From the Publisher
Praise for The Cave and the Light
 
“A sweeping intellectual history viewed through two ancient Greek lenses . . . breezy and enthusiastic but resting on a sturdy rock of research.”Kirkus Reviews
 
“Examining mathematics, politics, theology, and architecture, the book demonstrates the continuing relevance of the ancient world.”Publishers Weekly
 
“A fabulous way to understand over two millennia of history, all in one book.”Library Journal
 
“Entertaining and often illuminating.”The Wall Street Journal
 
Praise for Arthur Herman
 
Gandhi & Churchill
Finalist for the Pulitzer Prize
 
“You finish the book knowing that you can evaluate the world today, particularly modern India, with more knowledge and insight.”—USA Today
 
“Scrupulous, compelling, and unfailingly instructive . . . a detailed and richly filigreed account that introduces the Anglo-American reader to many facts and vivid if little-known personalities, both English and Indian.”Commentary
 
Freedom’s Forge
 
“A rambunctious book that is itself alive with the animal spirits of the marketplace.”The Wall Street Journal
 
How the Scots Invented the Modern World
 
“Professor Herman demonstrates an infectious and uplifting passion for his subject. Unlike many academics, he is a natural writer, weaving philosophical concerns seamlessly through a historical narrative that romps along at a cracking pace, producing a text that is highly accessible without compromising the rational quality of his argument.”—The Guardian
Kirkus Reviews
The author of Freedom's Forge: How American Business Produced Victory in World War II (2012) returns with a sweeping intellectual history viewed through two ancient Greek lenses. Herman, who has taught history at an assortment of universities, whips his thesis for all it's worth--which is considerable. After telling us the little that's known of the biographies of his principals, he marches steadily forward through the history of philosophy and culture, showing how Plato's "Allegory of the Cave" and his beliefs about our imperfect knowledge and about ideal government have waxed and waned, inspiring great art, noble theories and, in ways, totalitarian governments. He does the same for Aristotle, noting the ways his approach to the world has led to tremendous advances in science and technology, as well as egregious excess. "This book will show that Plato and Aristotle are alive and all around us," he writes. "Their influence is reflected in every activity and in every institution…as well as on the Internet. They have taken us to the moon and probed the innermost secrets of the human heart." Throughout, the author sprinkles allusions to contemporary events and popular culture, from Playboy to The Da Vinci Code to the Kardashians. (Sometimes he alludes to things long gone on the popular radar--Dragnet, for example.) On the journey, we meet just about every notable in intellectual history and learn how, in the author's view, they leaned toward (or antedated, learned from or rejected) the two long-gone Greeks. Heraclitus, Pythagoras, Epicurus, Cato, Cicero, Abelard, Aquinas, Machiavelli, Michelangelo, Luther, Calvin, da Vinci, Bacon (Roger and Francis), Locke, Rousseau, Byron, Coleridge, Darwin--these and countless others dance in the bright light of Herman's narrative beam. Herman's own preferences quietly emerge now and then. He appears to embrace the value of a spiritual life and has some unhappy words for Karl Marx. Breezy and enthusiastic but resting on a sturdy rock of research.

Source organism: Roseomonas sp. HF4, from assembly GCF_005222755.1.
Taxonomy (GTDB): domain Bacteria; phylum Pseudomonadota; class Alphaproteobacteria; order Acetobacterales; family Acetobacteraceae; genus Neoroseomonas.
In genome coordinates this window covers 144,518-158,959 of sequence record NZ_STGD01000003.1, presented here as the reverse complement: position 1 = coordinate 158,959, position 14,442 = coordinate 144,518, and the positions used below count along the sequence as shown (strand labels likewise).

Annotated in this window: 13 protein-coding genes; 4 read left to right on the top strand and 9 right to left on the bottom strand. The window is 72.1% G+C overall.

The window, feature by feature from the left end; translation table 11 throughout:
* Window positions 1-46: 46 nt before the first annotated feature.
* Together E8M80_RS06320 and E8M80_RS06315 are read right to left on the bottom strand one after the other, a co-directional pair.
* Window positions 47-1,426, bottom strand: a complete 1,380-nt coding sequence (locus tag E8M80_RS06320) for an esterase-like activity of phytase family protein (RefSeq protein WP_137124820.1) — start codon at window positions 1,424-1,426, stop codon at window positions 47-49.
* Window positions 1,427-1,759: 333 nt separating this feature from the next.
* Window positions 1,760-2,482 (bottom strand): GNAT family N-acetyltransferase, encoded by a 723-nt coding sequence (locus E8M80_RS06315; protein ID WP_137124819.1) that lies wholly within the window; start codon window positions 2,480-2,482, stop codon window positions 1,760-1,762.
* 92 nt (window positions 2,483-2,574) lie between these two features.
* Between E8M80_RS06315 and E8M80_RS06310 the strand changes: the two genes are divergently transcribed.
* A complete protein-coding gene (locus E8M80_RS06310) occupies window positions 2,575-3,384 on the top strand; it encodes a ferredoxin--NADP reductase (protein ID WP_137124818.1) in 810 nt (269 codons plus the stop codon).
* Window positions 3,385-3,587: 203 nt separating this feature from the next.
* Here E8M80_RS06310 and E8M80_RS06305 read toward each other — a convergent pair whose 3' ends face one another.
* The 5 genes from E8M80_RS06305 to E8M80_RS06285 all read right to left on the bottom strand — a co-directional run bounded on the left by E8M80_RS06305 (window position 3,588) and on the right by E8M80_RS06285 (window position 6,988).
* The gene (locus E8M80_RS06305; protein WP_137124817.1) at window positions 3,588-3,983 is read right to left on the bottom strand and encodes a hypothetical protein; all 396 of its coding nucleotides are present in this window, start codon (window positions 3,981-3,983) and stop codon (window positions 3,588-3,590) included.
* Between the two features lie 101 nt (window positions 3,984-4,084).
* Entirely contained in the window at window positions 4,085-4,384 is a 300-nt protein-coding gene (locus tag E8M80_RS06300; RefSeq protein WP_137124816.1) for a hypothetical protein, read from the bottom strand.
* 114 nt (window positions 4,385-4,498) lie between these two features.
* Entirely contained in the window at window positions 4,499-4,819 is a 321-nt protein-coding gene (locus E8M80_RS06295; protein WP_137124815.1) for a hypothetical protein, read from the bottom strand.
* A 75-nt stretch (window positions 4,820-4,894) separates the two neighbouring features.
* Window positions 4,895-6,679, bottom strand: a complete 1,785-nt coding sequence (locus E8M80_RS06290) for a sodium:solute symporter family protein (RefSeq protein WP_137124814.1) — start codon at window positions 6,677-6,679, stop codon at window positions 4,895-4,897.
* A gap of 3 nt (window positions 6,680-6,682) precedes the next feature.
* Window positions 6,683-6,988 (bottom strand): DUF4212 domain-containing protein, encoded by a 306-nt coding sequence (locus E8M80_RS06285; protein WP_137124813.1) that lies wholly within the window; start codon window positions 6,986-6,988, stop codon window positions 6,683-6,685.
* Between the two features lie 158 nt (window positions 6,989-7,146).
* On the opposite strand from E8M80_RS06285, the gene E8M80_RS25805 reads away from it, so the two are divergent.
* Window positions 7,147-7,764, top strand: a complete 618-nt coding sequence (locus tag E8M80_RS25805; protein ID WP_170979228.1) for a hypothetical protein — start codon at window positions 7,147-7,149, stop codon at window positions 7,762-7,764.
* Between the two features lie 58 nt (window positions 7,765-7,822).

Read More Show Less

Product Details

  • ISBN-13: 9780553907834
  • Publisher: Random House Publishing Group
  • Publication date: 10/22/2013
  • Sold by: Random House
  • Format: eBook
  • Pages: 704
  • Sales rank: 54,470
  • File size: 10 MB

Meet the Author